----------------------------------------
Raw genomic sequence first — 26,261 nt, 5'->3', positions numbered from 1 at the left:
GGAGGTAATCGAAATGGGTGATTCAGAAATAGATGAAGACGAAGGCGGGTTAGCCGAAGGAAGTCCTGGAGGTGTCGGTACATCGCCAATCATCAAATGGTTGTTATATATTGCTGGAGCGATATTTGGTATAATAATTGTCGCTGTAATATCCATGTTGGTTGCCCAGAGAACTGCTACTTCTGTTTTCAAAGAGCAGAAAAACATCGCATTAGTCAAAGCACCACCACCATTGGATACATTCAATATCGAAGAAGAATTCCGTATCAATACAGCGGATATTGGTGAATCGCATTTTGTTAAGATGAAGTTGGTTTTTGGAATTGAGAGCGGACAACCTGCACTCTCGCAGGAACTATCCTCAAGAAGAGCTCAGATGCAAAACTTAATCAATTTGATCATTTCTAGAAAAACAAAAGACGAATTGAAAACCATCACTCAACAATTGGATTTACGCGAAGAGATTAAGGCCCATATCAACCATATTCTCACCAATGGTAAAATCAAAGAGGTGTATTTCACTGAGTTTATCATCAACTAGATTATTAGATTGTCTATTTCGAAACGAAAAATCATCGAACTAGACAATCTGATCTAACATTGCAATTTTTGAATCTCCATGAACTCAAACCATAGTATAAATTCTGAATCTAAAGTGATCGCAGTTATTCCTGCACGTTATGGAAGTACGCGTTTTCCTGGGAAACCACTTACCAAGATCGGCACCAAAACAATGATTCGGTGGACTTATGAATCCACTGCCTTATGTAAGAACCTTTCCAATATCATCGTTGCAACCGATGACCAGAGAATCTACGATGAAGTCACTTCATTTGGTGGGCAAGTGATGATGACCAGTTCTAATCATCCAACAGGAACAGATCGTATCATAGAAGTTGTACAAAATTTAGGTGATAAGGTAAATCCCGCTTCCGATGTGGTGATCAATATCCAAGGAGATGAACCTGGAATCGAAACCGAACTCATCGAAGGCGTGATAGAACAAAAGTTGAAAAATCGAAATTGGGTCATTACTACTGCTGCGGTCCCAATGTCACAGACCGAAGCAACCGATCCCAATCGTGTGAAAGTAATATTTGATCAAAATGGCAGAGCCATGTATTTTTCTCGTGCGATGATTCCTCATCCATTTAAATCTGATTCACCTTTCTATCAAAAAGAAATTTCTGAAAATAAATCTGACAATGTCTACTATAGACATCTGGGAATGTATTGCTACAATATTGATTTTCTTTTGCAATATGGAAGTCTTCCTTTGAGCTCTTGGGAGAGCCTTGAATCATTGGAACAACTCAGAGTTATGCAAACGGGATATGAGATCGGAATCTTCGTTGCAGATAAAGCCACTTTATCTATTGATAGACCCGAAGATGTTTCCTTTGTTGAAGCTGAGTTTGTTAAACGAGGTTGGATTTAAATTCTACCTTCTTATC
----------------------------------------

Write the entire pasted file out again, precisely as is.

Raw genomic sequence first — 26,261 nt, 5'->3', positions numbered from 1 at the left:
GGAGGTAATCGAAATGGGTGATTCAGAAATAGATGAAGACGAAGGCGGGTTAGCCGAAGGAAGTCCTGGAGGTGTCGGTACATCGCCAATCATCAAATGGTTGTTATATATTGCTGGAGCGATATTTGGTATAATAATTGTCGCTGTAATATCCATGTTGGTTGCCCAGAGAACTGCTACTTCTGTTTTCAAAGAGCAGAAAAACATCGCATTAGTCAAAGCACCACCACCATTGGATACATTCAATATCGAAGAAGAATTCCGTATCAATACAGCGGATATTGGTGAATCGCATTTTGTTAAGATGAAGTTGGTTTTTGGAATTGAGAGCGGACAACCTGCACTCTCGCAGGAACTATCCTCAAGAAGAGCTCAGATGCAAAACTTAATCAATTTGATCATTTCTAGAAAAACAAAAGACGAATTGAAAACCATCACTCAACAATTGGATTTACGCGAAGAGATTAAGGCCCATATCAACCATATTCTCACCAATGGTAAAATCAAAGAGGTGTATTTCACTGAGTTTATCATCAACTAGATTATTAGATTGTCTATTTCGAAACGAAAAATCATCGAACTAGACAATCTGATCTAACATTGCAATTTTTGAATCTCCATGAACTCAAACCATAGTATAAATTCTGAATCTAAAGTGATCGCAGTTATTCCTGCACGTTATGGAAGTACGCGTTTTCCTGGGAAACCACTTACCAAGATCGGCACCAAAACAATGATTCGGTGGACTTATGAATCCACTGCCTTATGTAAGAACCTTTCCAATATCATCGTTGCAACCGATGACCAGAGAATCTACGATGAAGTCACTTCATTTGGTGGGCAAGTGATGATGACCAGTTCTAATCATCCAACAGGAACAGATCGTATCATAGAAGTTGTACAAAATTTAGGTGATAAGGTAAATCCCGCTTCCGATGTGGTGATCAATATCCAAGGAGATGAACCTGGAATCGAAACCGAACTCATCGAAGGCGTGATAGAACAAAAGTTGAAAAATCGAAATTGGGTCATTACTACTGCTGCGGTCCCAATGTCACAGACCGAAGCAACCGATCCCAATCGTGTGAAAGTAATATTTGATCAAAATGGCAGAGCCATGTATTTTTCTCGTGCGATGATTCCTCATCCATTTAAATCTGATTCACCTTTCTATCAAAAAGAAATTTCTGAAAATAAATCTGACAATGTCTACTATAGACATCTGGGAATGTATTGCTACAATATTGATTTTCTTTTGCAATATGGAAGTCTTCCTTTGAGCTCTTGGGAGAGCCTTGAATCATTGGAACAACTCAGAGTTATGCAAACGGGATATGAGATCGGAATCTTCGTTGCAGATAAAGCCACTTTATCTATTGATAGACCCGAAGATGTTTCCTTTGTTGAAGCTGAGTTTGTTAAACGAGGTTGGATTTAAATTCTACCTTCTTATC